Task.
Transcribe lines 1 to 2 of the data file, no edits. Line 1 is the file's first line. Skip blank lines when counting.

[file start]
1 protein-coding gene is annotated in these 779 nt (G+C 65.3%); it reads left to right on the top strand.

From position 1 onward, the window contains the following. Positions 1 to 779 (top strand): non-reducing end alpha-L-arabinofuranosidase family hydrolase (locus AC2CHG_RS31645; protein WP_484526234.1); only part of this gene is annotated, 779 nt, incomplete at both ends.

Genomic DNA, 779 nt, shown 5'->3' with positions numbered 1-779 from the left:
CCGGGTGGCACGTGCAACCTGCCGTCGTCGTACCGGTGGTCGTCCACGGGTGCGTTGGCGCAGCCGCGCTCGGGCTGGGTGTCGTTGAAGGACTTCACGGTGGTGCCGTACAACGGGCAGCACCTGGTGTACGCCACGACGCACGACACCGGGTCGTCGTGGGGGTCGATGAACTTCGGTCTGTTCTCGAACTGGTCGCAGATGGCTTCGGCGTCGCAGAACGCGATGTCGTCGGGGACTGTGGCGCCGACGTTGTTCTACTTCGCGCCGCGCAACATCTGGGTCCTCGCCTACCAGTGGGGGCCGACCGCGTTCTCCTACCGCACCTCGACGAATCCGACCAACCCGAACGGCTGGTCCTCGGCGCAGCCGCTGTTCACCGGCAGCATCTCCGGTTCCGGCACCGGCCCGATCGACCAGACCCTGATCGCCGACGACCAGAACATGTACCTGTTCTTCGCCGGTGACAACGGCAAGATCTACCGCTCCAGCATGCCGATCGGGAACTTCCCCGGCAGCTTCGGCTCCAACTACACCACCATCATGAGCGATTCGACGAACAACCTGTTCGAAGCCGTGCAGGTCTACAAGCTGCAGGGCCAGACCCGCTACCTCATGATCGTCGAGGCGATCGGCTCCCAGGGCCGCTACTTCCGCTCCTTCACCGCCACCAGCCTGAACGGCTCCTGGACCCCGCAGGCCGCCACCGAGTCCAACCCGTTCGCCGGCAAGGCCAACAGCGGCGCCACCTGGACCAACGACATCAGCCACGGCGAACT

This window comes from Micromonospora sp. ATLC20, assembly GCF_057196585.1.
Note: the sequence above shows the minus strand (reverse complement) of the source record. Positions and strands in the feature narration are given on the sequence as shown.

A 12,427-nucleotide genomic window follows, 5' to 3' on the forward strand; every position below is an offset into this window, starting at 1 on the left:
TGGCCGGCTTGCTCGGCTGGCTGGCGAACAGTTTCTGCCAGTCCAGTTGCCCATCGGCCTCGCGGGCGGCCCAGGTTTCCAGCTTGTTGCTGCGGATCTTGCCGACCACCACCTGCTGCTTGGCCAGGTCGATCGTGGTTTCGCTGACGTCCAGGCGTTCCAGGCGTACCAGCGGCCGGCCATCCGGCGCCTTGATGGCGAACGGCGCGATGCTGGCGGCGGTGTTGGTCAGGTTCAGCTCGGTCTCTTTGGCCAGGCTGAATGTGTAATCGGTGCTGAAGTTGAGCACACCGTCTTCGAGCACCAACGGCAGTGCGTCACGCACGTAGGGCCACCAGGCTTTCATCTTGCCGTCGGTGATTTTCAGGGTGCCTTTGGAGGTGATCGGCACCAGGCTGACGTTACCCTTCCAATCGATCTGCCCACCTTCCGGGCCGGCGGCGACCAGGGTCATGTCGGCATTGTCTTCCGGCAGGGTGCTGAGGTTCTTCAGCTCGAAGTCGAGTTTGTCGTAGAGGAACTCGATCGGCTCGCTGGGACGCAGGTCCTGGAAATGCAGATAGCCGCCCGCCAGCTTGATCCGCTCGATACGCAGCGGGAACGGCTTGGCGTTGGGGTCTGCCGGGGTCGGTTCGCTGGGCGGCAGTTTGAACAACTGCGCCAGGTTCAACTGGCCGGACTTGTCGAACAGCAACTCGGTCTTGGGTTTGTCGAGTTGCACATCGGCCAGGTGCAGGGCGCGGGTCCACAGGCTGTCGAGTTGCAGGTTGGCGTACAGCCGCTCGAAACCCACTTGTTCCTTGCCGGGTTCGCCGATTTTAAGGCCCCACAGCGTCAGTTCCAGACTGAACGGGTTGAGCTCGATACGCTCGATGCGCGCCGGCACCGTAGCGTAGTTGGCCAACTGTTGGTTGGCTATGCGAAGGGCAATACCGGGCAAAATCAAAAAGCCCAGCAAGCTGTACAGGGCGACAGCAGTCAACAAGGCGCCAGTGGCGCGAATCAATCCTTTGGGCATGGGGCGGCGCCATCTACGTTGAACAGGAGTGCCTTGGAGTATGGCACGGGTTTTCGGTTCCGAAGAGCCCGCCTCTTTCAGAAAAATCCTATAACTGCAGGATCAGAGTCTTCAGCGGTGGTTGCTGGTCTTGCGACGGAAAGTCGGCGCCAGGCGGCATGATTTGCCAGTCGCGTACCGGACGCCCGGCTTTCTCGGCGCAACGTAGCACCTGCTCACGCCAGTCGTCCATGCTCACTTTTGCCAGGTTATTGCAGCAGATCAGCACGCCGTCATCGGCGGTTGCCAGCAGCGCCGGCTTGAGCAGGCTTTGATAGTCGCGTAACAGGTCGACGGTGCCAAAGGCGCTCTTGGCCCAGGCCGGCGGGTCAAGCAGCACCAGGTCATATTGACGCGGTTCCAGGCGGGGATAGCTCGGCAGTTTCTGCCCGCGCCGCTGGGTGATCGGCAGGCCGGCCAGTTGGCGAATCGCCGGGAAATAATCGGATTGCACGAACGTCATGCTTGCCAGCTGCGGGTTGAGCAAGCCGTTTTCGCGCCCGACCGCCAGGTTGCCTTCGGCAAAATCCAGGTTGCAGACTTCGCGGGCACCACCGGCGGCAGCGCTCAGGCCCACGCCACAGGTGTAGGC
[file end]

1 protein-coding gene is annotated in these 779 nt (G+C 65.3%); it reads left to right on the top strand.

From position 1 onward, the window contains the following. Positions 1 to 779 (top strand): non-reducing end alpha-L-arabinofuranosidase family hydrolase (locus AC2CHG_RS31645; protein WP_484526234.1); only part of this gene is annotated, 779 nt, incomplete at both ends.